Class of 2024: Meet Shivani Parikh


Shivani Parikh ’24 knew she was interested in law since she was in the eighth grade. In high school, she interned at the Legal Aid Society of Rockland County, which sparked an interest in addressing the legal needs and rights of South Asian communities.

At Fordham Law, Parikh served as president of the North American South Asian Law Students Association and the diversity, equity, and inclusion and advocacy chair of Fordham’s South Asian Law Students Association during her 2L year. She was the only student in the Class of 2024 to have simultaneously participated in the Stein Scholars Program in Public Interest Law and Ethics, Crowley Program in International Human Rights, and Realizing Excellence and Access in the Law (REAL) Scholars Program at Fordham Law.

Parikh will begin her legal career working at Queens Legal Services as a housing defense attorney this fall, while also building out the reach and scope of the new South Asian Legal Defense Fund, a nonprofit advocacy organization she founded earlier this year.

What is your hometown?

New City, NY.

Where did you study before Fordham Law?

Cornell University, where I earned a B.S. in development sociology.

What are your areas of interest?

I am interested in civil rights, racial justice, and policy advocacy.

Why did you choose Fordham Law?

I chose Fordham Law for its location in New York City where I knew I wanted to practice after graduation. As a public interest student, it was invaluable to be able to get involved in grassroots organizing and community-based mobilization outside of the classroom. Other draws included the mentorship and opportunities provided by the Stein Scholars Program, the breadth of its public service work in New York City, and the quality and rigor of a Fordham Law education.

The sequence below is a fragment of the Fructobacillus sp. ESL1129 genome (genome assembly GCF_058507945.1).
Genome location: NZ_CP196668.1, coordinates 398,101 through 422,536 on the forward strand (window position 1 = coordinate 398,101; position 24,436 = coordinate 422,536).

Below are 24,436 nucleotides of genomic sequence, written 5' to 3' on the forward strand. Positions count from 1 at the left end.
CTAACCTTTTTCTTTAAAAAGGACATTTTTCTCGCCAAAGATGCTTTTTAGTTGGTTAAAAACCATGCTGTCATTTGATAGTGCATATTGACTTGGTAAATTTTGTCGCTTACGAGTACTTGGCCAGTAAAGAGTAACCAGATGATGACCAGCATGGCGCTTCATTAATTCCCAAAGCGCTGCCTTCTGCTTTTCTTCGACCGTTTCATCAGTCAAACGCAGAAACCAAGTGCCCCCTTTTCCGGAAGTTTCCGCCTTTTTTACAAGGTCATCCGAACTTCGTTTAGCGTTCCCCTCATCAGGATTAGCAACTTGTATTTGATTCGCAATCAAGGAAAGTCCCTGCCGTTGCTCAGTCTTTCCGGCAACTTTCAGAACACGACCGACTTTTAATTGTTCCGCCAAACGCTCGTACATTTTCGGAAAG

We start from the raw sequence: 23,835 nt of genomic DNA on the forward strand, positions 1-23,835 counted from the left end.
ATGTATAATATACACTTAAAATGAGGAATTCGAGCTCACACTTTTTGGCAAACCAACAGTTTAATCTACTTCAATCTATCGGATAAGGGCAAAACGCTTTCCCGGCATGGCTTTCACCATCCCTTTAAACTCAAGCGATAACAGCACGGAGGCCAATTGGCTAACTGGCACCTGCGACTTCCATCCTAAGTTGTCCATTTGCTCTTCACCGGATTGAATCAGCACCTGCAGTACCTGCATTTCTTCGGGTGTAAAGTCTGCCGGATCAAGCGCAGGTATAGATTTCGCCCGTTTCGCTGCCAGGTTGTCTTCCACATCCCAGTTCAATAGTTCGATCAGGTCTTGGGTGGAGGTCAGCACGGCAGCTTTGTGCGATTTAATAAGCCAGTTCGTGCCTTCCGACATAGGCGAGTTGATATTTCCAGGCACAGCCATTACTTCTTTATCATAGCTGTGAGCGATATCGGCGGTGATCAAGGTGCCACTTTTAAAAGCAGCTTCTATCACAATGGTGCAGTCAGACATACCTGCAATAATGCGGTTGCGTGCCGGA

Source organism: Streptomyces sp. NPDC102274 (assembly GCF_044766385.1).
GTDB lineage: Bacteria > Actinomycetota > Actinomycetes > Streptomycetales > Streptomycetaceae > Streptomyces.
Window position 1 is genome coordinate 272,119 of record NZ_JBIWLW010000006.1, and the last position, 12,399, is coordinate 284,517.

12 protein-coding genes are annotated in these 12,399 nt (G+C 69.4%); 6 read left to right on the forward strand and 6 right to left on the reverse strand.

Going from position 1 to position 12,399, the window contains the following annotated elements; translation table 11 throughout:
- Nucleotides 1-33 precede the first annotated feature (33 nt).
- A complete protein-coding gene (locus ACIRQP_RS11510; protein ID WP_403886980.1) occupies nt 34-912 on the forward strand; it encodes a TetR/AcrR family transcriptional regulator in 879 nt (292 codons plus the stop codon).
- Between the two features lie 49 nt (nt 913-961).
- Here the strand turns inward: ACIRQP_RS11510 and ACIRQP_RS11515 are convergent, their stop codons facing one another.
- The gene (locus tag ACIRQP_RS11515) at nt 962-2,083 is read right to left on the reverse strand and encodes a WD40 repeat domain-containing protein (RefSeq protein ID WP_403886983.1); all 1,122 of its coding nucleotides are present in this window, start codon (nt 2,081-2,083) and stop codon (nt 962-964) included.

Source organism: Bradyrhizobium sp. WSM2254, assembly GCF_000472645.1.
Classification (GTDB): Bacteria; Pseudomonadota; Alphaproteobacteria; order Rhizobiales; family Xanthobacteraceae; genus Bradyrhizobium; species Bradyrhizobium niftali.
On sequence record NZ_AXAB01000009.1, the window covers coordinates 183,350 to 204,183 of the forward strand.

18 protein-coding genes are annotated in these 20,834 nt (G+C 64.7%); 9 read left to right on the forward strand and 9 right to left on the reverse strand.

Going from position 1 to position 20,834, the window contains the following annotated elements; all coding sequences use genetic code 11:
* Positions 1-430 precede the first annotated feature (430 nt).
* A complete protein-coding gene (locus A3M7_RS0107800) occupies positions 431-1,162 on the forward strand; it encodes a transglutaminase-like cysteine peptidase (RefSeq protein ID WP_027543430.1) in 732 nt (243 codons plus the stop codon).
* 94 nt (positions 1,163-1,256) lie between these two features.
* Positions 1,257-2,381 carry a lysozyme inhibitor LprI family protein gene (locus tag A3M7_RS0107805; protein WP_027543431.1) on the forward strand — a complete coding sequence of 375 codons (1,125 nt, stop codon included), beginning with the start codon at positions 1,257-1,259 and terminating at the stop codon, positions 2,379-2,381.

What were you involved in at the Law School?

I was a part of the North American South Asian Law Students Association as the Board of Advisors’ chairwoman and president emeritus; Fordham National Lawyers Guild as a 3L advisor and former co-chair; Stein Scholars Program; Crowley Program in International Human Rights at Fordham’s Leitner Center for International Law and Justice; REAL Scholars Program as a scholar and mentor; Fordham Law Voting Rights and Democracy Forum as the DEI editor; and on the Institute on Religion, Law and Lawyer’s Work’s Student Advisory Board.

While I was enrolled in the Access to Justice seminar last year, I was nominated as the student voice on the keynote roundtable (“Cultivating Civil Legal Justice Leaders to Address the Structural Challenges of Poverty, Injustice and Inequality”) for the annual virtual New York State Permanent Commission on Access to Justice conference. This was the highlight of my time at Fordham Law because I was clear on my theory of change from the time that I started. The course and the opportunity to share my perspective coincided and allowed me to thread together my own commitment to ensuring that legal services reach South Asian American workers and families.

What was your favorite moment at Fordham Law?

My favorite experience at Fordham Law was being a 2L mentor for six 1Ls in the REAL Scholars Program, of which I was a member of the inaugural cohort. My most memorable law school moment was attending the Stein Prize Dinner in 2022 through my role of serving on the Stein Council.

What are your career plans?

I will be working at Queens Legal Services as a housing defense attorney. I also founded the South Asian Legal Defense Fund (SA LDF) in January 2024 and, alongside the five lawyers on the board of directors, we look forward to fundraising and building SA LDF’s reach, scope, and capacity to defend and advance our community’s civil rights for the decades to come. [SA LDF provides vital community education and advocacy for myriad cultural, national, and religious identities and meets the needs of direct service nonprofits by providing access to attorneys and through litigation addressing injustice in all forms.]

What is one piece of advice you would give to incoming 1Ls?

Everyone defines success differently. Stick to the approach that works for and resonates with you, regardless of whether or not it meets anyone else’s standard.

Did you have any important mentors during law school?

I am proud to call Fordham Law 2013 alumna Aminta Kilawan-Narine my mentor. She modeled for me the possibilities beyond formal legal work that a J.D. can empower someone to do, as well as the importance of thinking intersectionality, cultivating a long-term vision, and giving yourself grace.

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